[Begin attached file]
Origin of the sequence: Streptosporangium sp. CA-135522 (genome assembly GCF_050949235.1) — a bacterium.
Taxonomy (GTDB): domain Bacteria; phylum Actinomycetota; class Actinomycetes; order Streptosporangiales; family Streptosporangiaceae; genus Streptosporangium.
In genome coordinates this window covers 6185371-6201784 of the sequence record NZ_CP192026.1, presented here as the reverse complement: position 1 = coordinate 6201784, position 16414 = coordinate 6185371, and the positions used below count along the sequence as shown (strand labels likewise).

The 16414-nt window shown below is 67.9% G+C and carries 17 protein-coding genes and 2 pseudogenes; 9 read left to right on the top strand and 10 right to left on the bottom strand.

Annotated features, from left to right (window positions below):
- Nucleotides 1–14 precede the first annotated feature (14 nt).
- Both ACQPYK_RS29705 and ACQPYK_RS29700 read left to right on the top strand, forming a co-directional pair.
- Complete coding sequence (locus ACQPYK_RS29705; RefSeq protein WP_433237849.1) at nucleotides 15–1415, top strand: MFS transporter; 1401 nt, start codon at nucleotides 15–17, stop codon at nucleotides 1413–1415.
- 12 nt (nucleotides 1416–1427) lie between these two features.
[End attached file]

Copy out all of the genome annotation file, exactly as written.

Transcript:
Origin of the sequence: Streptosporangium sp. CA-135522 (genome assembly GCF_050949235.1) — a bacterium.
Taxonomy (GTDB): domain Bacteria; phylum Actinomycetota; class Actinomycetes; order Streptosporangiales; family Streptosporangiaceae; genus Streptosporangium.
In genome coordinates this window covers 6185371-6201784 of the sequence record NZ_CP192026.1, presented here as the reverse complement: position 1 = coordinate 6201784, position 16414 = coordinate 6185371, and the positions used below count along the sequence as shown (strand labels likewise).

The 16414-nt window shown below is 67.9% G+C and carries 17 protein-coding genes and 2 pseudogenes; 9 read left to right on the top strand and 10 right to left on the bottom strand.

Annotated features, from left to right (window positions below):
- Nucleotides 1–14 precede the first annotated feature (14 nt).
- Both ACQPYK_RS29705 and ACQPYK_RS29700 read left to right on the top strand, forming a co-directional pair.
- Complete coding sequence (locus ACQPYK_RS29705; RefSeq protein WP_433237849.1) at nucleotides 15–1415, top strand: MFS transporter; 1401 nt, start codon at nucleotides 15–17, stop codon at nucleotides 1413–1415.
- 12 nt (nucleotides 1416–1427) lie between these two features.